Estrogen and Cytokines Production - The Possible Cause of Gender Differences in Neurological Diseases

Author(s): A. Czlonkowska, A. Ciesielska, G. Gromadzka, I. Kurkowska-Jastrzebska

Journal Name: Current Pharmaceutical Design

Volume 11 , Issue 8 , 2005

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Naturally occurring sexual dimorphism has been implicated in the risk, progression and recovery from numerous neurological disorders. These include head injury, multiple sclerosis (MS), stroke, and neurodegenerative diseases (Parkinsons disease (PD), Alzheimers disease (AD) or amyotrophic lateral sclerosis (ALS). Accumulating evidence suggests that observed differences between men and women could result from estrogens wide range of effects within the mammalian central nervous system (CNS), with its neuroprotective effect being one of the most important. It seems possible that neuroprotective activity of estrogen could be partially a result of its anti-inflammatory action. It has been well established that inflammation plays an important role in the etiopathogenesis and manifestation of brain pathological changes. In this regard, an important role has been suggested for pro-inflammatory cytokines produced by activated glial cells, neurons and immune cells that invade brain tissue. Within the CNS, cytokines stimulate inflammatory processes that may impair blood-brain barrier permeability as well as promote apoptosis of neurons, oligodendrocytes and induce myelin damage. Given that estrogen may modulate cytokine expression, coupled with the fact that gender differences of cytokine production are apparent in animal models of PD and MS, suggests an important connection between hormonal-cytokine link in neurodegeneration. Indeed, while MS patients and mice subjected to experimental autoimmune encephalomyelitis (EAE) display gender specific alterations of IFN-gamma and IL-12, variations of TNF and IL-6 were associated with PD. Also in case of more acute neurodegenerative conditions, such as stroke, the effect of IL-6 gene G-174C polymorphism was different in males and females. Given that our understanding of the role of estrogen on cytokine production and accompanying CNS pathological conditions is limited, the present reviews aims to present some of our recent findings in this area and further evaluate the evidence that may be relevant to the design of new hormonal anti-inflammatory treatment strategies for neurodegenerative diseases.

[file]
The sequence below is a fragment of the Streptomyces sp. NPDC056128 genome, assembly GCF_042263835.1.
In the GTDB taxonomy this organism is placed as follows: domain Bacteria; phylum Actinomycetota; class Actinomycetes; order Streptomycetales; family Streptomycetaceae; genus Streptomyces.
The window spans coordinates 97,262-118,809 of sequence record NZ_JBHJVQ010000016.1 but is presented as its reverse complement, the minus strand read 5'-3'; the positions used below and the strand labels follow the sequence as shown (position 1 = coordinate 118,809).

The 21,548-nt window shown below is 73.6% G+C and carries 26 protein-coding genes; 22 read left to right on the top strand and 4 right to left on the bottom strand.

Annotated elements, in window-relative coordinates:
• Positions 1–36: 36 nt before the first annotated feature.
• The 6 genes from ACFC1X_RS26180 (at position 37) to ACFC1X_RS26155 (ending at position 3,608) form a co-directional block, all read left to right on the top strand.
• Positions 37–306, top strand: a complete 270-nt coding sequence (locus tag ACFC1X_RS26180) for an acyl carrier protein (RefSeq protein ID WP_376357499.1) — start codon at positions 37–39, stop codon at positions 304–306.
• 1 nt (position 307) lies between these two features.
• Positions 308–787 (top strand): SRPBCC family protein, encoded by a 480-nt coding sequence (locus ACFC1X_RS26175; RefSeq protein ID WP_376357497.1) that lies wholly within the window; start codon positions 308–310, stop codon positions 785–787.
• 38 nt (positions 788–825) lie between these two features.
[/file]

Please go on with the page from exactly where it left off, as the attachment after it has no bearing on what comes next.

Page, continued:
Keywords: estrogen, cytokines, neurological diseases

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Article Details

Year: 2005
Page: [1017 - 1030]
Pages: 14
DOI: 10.2174/1381612053381693
Price: $65

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